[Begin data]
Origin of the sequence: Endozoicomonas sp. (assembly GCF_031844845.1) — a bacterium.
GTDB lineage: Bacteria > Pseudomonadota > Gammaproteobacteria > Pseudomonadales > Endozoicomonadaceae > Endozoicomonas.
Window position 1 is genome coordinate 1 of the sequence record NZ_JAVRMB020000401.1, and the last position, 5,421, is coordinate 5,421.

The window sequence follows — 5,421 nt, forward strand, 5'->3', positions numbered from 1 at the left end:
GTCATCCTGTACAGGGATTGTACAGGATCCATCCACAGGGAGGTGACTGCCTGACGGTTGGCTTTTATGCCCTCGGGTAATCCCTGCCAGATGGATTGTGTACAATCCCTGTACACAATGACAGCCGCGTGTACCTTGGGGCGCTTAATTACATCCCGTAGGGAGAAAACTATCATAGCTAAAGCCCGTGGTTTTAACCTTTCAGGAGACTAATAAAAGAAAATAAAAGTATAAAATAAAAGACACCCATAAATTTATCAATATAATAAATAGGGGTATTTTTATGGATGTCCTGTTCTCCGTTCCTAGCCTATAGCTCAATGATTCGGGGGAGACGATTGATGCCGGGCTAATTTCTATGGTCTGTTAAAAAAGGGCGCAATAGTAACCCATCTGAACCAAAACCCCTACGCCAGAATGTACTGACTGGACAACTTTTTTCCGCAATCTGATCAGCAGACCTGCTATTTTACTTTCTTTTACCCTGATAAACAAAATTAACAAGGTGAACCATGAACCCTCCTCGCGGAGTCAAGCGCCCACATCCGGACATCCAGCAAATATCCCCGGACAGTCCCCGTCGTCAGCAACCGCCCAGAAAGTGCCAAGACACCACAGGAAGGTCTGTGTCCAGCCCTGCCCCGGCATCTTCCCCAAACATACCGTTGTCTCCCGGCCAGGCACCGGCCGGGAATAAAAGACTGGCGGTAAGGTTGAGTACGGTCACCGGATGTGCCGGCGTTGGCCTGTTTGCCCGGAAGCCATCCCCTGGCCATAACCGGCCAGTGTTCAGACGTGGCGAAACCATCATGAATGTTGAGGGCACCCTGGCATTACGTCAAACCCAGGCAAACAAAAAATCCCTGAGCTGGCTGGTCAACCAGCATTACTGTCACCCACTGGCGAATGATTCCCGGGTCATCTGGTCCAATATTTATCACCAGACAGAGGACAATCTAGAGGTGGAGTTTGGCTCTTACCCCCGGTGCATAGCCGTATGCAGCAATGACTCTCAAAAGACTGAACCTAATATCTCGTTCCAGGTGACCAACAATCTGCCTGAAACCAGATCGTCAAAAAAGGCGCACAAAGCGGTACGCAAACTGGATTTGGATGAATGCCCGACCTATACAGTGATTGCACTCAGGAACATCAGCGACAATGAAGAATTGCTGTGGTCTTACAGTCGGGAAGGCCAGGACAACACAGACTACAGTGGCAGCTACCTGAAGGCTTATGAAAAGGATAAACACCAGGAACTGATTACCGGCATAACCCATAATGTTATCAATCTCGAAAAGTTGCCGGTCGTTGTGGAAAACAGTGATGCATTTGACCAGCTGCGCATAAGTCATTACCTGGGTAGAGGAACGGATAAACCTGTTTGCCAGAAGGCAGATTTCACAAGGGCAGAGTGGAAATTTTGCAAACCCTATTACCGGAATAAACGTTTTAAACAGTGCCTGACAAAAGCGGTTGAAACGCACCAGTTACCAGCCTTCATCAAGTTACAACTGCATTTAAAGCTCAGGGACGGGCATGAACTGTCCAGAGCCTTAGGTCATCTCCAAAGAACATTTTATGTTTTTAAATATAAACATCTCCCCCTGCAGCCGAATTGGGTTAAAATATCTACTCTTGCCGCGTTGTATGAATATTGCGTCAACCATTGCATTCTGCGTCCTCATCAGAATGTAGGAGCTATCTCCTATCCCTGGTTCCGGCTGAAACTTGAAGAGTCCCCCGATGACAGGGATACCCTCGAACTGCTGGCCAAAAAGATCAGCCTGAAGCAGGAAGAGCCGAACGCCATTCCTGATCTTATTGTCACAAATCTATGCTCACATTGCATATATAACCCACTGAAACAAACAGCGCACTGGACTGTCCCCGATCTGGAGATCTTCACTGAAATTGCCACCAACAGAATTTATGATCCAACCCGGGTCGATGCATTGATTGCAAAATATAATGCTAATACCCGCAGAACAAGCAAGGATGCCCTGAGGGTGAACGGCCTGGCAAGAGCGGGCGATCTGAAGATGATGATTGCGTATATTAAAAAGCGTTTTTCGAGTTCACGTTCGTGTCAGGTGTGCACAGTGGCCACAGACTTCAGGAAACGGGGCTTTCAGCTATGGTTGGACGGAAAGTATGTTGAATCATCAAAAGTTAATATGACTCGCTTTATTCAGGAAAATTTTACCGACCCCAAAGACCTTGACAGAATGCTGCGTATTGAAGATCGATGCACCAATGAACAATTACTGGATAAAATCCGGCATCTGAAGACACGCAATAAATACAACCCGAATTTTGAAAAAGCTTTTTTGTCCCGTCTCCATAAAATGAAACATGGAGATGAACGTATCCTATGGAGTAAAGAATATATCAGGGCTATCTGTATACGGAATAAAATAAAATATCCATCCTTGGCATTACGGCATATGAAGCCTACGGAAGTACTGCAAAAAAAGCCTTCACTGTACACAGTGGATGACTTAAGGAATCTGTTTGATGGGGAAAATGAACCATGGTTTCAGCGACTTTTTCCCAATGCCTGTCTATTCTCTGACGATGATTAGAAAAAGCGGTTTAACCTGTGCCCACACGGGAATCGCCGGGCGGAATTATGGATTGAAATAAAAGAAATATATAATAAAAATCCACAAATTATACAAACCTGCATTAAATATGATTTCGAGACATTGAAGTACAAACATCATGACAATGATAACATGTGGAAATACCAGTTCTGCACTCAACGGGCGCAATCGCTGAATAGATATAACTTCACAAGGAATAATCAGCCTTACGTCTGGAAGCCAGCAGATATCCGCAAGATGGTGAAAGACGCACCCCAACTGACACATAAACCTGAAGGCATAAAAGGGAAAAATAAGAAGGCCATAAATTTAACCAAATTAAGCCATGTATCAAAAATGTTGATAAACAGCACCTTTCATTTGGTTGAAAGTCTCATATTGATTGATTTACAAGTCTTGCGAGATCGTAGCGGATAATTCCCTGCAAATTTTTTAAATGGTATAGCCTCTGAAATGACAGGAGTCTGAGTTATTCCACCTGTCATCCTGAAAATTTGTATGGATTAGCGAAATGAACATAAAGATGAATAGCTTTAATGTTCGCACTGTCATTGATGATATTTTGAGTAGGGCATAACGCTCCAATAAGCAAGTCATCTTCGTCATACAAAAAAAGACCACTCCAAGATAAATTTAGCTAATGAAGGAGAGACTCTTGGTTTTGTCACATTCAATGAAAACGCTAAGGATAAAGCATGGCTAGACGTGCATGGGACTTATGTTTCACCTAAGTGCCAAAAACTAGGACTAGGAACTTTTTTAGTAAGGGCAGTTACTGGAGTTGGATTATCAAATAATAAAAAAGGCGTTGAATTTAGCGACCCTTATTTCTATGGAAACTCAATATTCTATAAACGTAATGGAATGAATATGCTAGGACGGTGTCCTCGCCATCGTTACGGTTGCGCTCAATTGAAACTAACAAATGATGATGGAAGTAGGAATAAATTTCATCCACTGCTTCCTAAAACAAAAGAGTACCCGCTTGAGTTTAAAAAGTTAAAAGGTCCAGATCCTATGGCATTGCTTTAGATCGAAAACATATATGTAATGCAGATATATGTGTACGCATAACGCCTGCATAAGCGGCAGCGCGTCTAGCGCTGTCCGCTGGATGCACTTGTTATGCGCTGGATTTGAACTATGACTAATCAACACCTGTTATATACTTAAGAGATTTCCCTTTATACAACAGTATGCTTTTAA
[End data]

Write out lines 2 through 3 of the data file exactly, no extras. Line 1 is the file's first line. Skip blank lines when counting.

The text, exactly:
GTDB lineage: Bacteria > Pseudomonadota > Gammaproteobacteria > Pseudomonadales > Endozoicomonadaceae > Endozoicomonas.
Window position 1 is genome coordinate 1 of the sequence record NZ_JAVRMB020000401.1, and the last position, 5,421, is coordinate 5,421.